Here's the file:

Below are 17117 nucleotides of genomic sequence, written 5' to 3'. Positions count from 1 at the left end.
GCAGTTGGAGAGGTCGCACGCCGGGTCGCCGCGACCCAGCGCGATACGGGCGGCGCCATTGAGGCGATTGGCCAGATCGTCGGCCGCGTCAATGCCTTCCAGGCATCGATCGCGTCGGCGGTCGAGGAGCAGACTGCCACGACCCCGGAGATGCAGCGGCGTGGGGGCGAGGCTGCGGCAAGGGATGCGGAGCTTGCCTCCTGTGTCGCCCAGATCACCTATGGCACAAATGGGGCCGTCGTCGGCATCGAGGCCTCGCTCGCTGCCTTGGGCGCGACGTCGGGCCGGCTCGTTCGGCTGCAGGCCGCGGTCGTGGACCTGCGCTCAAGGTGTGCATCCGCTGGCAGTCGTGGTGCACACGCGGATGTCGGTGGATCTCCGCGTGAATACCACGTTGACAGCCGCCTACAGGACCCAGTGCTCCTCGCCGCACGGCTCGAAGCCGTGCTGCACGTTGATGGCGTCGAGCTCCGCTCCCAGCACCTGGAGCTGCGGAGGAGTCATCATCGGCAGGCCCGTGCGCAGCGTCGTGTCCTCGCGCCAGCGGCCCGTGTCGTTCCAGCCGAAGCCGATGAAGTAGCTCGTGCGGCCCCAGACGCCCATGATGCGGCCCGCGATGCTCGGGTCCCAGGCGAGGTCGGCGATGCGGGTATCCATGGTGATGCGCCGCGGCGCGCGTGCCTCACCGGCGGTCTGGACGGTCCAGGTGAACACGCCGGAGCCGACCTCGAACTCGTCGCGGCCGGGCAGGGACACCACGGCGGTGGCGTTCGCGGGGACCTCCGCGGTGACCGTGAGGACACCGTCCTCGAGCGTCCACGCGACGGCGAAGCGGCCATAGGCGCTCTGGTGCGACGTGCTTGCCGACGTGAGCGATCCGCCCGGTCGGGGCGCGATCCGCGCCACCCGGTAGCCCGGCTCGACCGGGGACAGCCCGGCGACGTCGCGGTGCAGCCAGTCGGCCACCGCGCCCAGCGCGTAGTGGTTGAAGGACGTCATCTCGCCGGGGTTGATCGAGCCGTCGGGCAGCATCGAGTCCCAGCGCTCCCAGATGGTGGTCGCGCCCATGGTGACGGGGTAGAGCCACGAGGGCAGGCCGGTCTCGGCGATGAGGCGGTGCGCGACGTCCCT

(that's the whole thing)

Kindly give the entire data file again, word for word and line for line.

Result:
Below are 17117 nucleotides of genomic sequence, written 5' to 3'. Positions count from 1 at the left end.
GCAGTTGGAGAGGTCGCACGCCGGGTCGCCGCGACCCAGCGCGATACGGGCGGCGCCATTGAGGCGATTGGCCAGATCGTCGGCCGCGTCAATGCCTTCCAGGCATCGATCGCGTCGGCGGTCGAGGAGCAGACTGCCACGACCCCGGAGATGCAGCGGCGTGGGGGCGAGGCTGCGGCAAGGGATGCGGAGCTTGCCTCCTGTGTCGCCCAGATCACCTATGGCACAAATGGGGCCGTCGTCGGCATCGAGGCCTCGCTCGCTGCCTTGGGCGCGACGTCGGGCCGGCTCGTTCGGCTGCAGGCCGCGGTCGTGGACCTGCGCTCAAGGTGTGCATCCGCTGGCAGTCGTGGTGCACACGCGGATGTCGGTGGATCTCCGCGTGAATACCACGTTGACAGCCGCCTACAGGACCCAGTGCTCCTCGCCGCACGGCTCGAAGCCGTGCTGCACGTTGATGGCGTCGAGCTCCGCTCCCAGCACCTGGAGCTGCGGAGGAGTCATCATCGGCAGGCCCGTGCGCAGCGTCGTGTCCTCGCGCCAGCGGCCCGTGTCGTTCCAGCCGAAGCCGATGAAGTAGCTCGTGCGGCCCCAGACGCCCATGATGCGGCCCGCGATGCTCGGGTCCCAGGCGAGGTCGGCGATGCGGGTATCCATGGTGATGCGCCGCGGCGCGCGTGCCTCACCGGCGGTCTGGACGGTCCAGGTGAACACGCCGGAGCCGACCTCGAACTCGTCGCGGCCGGGCAGGGACACCACGGCGGTGGCGTTCGCGGGGACCTCCGCGGTGACCGTGAGGACACCGTCCTCGAGCGTCCACGCGACGGCGAAGCGGCCATAGGCGCTCTGGTGCGACGTGCTTGCCGACGTGAGCGATCCGCCCGGTCGGGGCGCGATCCGCGCCACCCGGTAGCCCGGCTCGACCGGGGACAGCCCGGCGACGTCGCGGTGCAGCCAGTCGGCCACCGCGCCCAGCGCGTAGTGGTTGAAGGACGTCATCTCGCCGGGGTTGATCGAGCCGTCGGGCAGCATCGAGTCCCAGCGCTCCCAGATGGTGGTCGCGCCCATGGTGACGGGGTAGAGCCACGAGGGCAGGCCGGTCTCGGCGATGAGGCGGTGCGCGACGTCCCT